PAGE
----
• Lack of competitive bidding may drive up cost.
  • Depends heavily on trust in design-build contractor.

My Recommendations

Look at other projects completed by the design-build contractor you are considering. Start with companies whose design and quality appeal to you. Check references. Find out, early on, if your budget is realistic for the project you have in mind. Make sure you get detailed plans and specifications so you know exactly what is included (and excluded) from the contract price. Don’t start construction without a completed plan and price. Don’t hesitate to ask a lot of questions. To help keep everyone honest, retain the right to purchase the plans and get bids from other contractors.



  1. Design Fees for Design-Build

    I run a small design-build firm and I need to come up with a new pricing model. I have the framework figured out, but I’m looking for feedback on how much to charge. I will charge 3 separate fees: 1) a price/ square foot fee to document existing spaces and condition,s 2) A percentage of construction fee for for schematic design and construction drawings, 3) a percentage of construction fee for constuction and project management.

    I know some architects who charge 75 cents/ foot for #1 and 12% for #2.
    And many contractors charge 20% for #3.

    But does the 12% architect fee usually include construction management?
    And I think I should offer a discounted rate for bundling services, but how much?

    Grateful for any feedback; this is a very tough topic to find hard numbers for!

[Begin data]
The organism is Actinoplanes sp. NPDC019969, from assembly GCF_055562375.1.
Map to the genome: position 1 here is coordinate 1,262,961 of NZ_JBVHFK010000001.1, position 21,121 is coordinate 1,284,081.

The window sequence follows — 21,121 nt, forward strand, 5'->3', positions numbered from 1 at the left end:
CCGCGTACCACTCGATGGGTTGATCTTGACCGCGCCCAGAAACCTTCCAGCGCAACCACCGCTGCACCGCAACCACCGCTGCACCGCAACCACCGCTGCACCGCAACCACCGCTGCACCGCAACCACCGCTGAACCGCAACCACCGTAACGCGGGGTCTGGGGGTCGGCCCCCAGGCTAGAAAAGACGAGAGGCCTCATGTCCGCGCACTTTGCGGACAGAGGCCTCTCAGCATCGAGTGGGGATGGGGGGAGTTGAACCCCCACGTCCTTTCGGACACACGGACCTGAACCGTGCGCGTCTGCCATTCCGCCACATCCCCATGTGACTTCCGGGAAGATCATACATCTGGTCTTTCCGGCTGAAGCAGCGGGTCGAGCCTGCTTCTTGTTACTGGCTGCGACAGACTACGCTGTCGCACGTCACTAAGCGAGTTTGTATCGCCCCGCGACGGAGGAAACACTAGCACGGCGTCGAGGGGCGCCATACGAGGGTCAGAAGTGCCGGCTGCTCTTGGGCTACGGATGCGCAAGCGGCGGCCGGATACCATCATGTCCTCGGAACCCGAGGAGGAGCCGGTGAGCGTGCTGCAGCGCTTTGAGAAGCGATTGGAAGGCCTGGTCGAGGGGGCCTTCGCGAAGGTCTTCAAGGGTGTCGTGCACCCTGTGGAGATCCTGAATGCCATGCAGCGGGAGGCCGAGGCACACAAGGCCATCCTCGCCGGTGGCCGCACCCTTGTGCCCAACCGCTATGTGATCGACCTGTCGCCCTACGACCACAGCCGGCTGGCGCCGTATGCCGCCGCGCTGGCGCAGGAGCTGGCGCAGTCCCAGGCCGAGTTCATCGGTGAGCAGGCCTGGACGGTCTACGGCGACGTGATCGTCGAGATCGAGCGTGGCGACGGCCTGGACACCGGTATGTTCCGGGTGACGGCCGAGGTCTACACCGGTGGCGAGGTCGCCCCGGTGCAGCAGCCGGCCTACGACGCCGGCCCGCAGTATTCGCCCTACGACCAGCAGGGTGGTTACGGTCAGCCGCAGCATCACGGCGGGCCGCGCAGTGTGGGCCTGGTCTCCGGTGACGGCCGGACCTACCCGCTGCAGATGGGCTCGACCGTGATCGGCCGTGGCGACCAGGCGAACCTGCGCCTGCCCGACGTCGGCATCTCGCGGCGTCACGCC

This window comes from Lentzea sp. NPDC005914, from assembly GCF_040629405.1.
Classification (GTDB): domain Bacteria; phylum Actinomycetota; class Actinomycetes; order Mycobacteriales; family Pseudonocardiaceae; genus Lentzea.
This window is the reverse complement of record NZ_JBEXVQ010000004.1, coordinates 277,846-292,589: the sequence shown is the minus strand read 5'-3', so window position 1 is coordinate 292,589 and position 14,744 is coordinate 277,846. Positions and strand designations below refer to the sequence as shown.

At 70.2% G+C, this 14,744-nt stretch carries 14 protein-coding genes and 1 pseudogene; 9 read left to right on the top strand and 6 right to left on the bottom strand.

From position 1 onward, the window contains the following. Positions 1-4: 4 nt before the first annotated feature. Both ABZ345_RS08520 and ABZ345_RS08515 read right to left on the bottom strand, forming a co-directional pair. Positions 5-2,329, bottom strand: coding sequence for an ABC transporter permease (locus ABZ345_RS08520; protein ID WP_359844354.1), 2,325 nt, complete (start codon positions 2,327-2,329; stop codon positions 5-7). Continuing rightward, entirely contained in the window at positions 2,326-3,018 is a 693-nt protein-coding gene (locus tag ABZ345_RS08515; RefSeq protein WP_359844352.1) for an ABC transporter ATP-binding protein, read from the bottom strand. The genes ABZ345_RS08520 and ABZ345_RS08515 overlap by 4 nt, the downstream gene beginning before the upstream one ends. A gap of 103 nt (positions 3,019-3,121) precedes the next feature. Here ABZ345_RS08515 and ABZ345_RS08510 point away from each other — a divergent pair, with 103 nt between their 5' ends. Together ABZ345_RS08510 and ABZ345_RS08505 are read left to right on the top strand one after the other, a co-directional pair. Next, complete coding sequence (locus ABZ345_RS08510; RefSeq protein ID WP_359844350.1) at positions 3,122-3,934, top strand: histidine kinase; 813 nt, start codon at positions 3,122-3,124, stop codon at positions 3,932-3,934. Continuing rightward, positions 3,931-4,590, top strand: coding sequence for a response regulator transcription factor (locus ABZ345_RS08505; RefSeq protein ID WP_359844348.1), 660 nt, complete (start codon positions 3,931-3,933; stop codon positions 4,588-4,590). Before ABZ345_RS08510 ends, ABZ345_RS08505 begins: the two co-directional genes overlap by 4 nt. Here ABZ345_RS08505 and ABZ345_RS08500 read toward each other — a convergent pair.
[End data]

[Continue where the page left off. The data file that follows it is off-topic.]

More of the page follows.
• buildingadvisor says:

      I agree that it is difficult to find hard numbers on this topic. As far as I can tell, residential architectural fees are all over the map. For those that charge a fixed fee, the numbers I hear most often range from 7 to 15% based on the size and reputation of the firm, part of the country, and the complexity of the project.

      I believe that most architects charging in the range of 10% to 15% are providing a full architectural contract including bidding out the job and construction administration. The construction administration phase involves site visits, phone calls, and meetings with the contractor to make sure the project is coming out as planned, and to resolve any design questions that arise. It may also include reviewing the contractor’s invoicing. This phase typically accounts for about 20% of the total architectural fee.

      Your item#3 is “project management” which is very different from what an architect calls “construction administration.” Project management typically refers to the management role provided by the general contractor or a separate project manager. This involves hiring and managing subs, scheduling the work, troubleshooting construction issues, ordering materials, and reviewing invoices from subs and suppliers.

      These are not services typically provided by an architect unless the architect is also the general contractor as in a design-build firm. It’s true that some contractors charge a percentage management fee for their supervision time. Others bill for that time hourly, but most treat their supervision time as an overhead expense covered in the job markup. Just like architects, contractors use a variety of different approaches to pricing their jobs.

      You can read more about how contractors price jobs at this link. Also see Are Supervision Costs Billable?